MAX FERTIK, 19′
Arriving shortly to our very own Cinestudio is the hugely successful and controversial love story, The Danish Girl. A masterful and very relevant film over 15 years in the making, this Tom Hooper production is loosely inspired by the true story of Lili Elbe and Elbe’s wife Gerda Gottlieb. That said, it is more closely based on the book by David Ebershoff of the same name. As the Academy Awards steadily approach, the hype behind The Danish Girl has increased since it received four nominations including the prestigious best actor nomination, Eddie Redmayne, and best actress nomination, Alicia Vikander. The director Tom Hooper, whose name many people might recognize, has previously worked on The King’s Speech and Les Miserables, both of which also achieved immense success.The film chiefly follows the story of married artists Lili Elbe, played by Redmayne, and Gerda Wegener, played by Vikander, on their revolutionary journey together through Lili’s transition into becoming a woman. To give a bit of a background for those who have not yet seen the film, The Danish Girl begins with Gerda in dire need of a female model for a painting after the one she hired never shows up. Instead of abandoning the project, Gerda decides to enlist the help of her husband, played by Redmayne, named Einar at this point, to fill the role of the female model. Coerced by his wife into wearing a variety of female clothes, Einar accepts his wife’s request and she completes the painting with great success. As the same painting begins to gain popularity, Einar begins to understand his lifelong identification and comfort as a woman that the modeling has begun to unveil.
With such a spark as this painting Einar, now known as Lili, begins a campaign to finally become who she was always meant to be. Alongside her supporting lover Gerde, the two travel to France to find some answers. There in Paris, not only is it discovered that the portrait of Lili is admired significantly more than Gerde’s other portraits, but the couple also reconnect with a childhood friend of Lili’s. Here they discover, after meeting with several doctors, that Lili is not the only man who identifies as a woman who has approached them. Growing continually uneasy in her male body, Lili decides to embark down the treacherous and groundbreaking path of sex reassignment surgery. So begins a whirlwind of changes and tensions between Gerde and Lili that will bring viewers to their knees.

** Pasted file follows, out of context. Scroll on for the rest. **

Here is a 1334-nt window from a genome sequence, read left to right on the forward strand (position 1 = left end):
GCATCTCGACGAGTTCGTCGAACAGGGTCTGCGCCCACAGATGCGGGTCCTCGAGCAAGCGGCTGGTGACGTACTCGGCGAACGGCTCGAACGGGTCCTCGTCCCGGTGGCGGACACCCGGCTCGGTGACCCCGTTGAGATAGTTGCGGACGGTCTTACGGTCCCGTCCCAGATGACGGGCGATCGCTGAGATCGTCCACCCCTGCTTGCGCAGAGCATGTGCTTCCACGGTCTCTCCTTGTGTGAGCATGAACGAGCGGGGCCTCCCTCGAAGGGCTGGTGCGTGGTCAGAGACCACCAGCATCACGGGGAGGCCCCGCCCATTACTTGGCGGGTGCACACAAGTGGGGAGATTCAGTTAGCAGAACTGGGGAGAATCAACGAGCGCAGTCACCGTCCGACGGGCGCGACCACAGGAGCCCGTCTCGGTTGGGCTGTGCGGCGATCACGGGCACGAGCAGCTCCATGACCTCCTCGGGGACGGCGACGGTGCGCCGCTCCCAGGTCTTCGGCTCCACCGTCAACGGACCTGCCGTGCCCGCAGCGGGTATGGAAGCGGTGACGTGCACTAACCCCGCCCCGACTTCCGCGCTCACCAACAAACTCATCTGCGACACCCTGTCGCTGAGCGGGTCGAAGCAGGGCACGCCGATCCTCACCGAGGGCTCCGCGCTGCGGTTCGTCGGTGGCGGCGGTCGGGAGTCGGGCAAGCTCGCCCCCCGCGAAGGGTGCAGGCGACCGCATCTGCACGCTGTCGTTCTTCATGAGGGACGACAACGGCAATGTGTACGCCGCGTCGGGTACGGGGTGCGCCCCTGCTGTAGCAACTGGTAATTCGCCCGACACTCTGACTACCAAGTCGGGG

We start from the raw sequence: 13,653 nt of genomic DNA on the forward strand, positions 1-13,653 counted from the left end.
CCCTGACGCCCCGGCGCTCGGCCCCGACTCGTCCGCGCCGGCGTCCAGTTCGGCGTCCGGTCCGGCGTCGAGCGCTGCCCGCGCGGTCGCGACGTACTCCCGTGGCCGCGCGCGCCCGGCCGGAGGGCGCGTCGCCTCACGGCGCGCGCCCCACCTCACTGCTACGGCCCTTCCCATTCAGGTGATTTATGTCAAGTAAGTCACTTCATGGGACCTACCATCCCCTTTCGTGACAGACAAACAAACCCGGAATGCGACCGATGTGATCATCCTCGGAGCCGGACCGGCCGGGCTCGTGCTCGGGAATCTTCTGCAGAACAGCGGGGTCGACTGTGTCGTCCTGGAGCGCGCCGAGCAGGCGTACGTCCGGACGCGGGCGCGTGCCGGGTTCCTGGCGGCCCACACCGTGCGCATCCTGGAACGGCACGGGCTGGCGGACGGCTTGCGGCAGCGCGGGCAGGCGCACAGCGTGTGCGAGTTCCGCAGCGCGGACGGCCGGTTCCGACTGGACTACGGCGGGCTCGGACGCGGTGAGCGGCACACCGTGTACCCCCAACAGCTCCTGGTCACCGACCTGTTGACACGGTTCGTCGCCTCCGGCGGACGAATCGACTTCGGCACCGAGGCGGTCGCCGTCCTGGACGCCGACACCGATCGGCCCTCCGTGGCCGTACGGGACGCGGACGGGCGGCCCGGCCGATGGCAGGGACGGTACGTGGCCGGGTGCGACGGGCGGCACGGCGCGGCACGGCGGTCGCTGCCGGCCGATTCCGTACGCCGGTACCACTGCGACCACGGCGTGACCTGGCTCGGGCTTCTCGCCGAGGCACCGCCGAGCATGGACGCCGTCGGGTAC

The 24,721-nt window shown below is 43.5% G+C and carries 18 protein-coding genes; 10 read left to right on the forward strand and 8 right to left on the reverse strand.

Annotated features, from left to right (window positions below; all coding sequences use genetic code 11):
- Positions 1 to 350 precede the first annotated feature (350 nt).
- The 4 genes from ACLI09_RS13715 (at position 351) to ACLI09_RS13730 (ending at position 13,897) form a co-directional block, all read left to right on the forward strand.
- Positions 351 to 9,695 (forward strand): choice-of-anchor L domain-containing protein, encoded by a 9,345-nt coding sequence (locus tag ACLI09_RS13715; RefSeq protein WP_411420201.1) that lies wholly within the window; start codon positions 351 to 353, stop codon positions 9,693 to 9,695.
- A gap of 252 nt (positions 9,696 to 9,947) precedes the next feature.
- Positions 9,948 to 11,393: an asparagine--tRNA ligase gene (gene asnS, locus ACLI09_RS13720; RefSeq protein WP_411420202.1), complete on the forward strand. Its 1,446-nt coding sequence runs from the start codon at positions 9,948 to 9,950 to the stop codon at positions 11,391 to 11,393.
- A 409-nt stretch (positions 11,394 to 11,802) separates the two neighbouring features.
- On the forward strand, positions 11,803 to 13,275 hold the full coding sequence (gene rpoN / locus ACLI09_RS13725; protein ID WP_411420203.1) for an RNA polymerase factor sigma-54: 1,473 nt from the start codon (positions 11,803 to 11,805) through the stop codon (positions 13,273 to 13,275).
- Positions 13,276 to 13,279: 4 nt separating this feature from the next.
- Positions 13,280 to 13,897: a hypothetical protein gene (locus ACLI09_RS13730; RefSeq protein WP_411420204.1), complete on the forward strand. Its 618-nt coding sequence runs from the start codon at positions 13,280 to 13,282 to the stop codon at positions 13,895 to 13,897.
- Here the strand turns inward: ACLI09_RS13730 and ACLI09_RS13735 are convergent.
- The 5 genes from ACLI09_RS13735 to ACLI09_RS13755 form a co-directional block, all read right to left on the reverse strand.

Without a doubt, this story describes a unique dilemma – one that involves so many more than one would expect.
The fact that this story takes place in a time when racism, sexism, homophobia and other prejudices were far more prevalent in America makes the story of Lili so much more incredible. The Danish Girl tells the story of how people everywhere struggle with a pain most never understand: that of living within a body that they don’t feel they belong in. Some decide to live their lives keeping this inside, pretending not to care because of fear or anxiety, but others decide to take action and actually make the physical change. There is bravery on both sides of the transition because there is fear in both. The exquisite performances from Eddie Redmayne and Alicia Vikander truly succeed in portraying such an immense subject and putting it in such a unique perspective. Not only did it reveal a story that breaks down barriers and discusses gender identity, but it also illustrates a distinct and beautiful romance that reinforces the resilience of love no matter the circumstances. The Danish Girl gives an account of loving as a trans individual but also shows the equally trying ordeal of retaining the same quality of love as a spouse. Such films offer the world timeless characters that not only teach but offer the viewer the privilege of imagining what life would be like in their situation.
The film did an admirable job in the box office grossing about $34.8 million with a budget of just under half of that. Although there has been some controversy involving the accuracy of the story and the fact that a trans woman was portrayed by a cisgender man, The Danish Girl had an overall very positive reception. Be sure to check it out at Cinestudio from February 11-13. It is a truly monumental film.
MAX FERTIK, 19′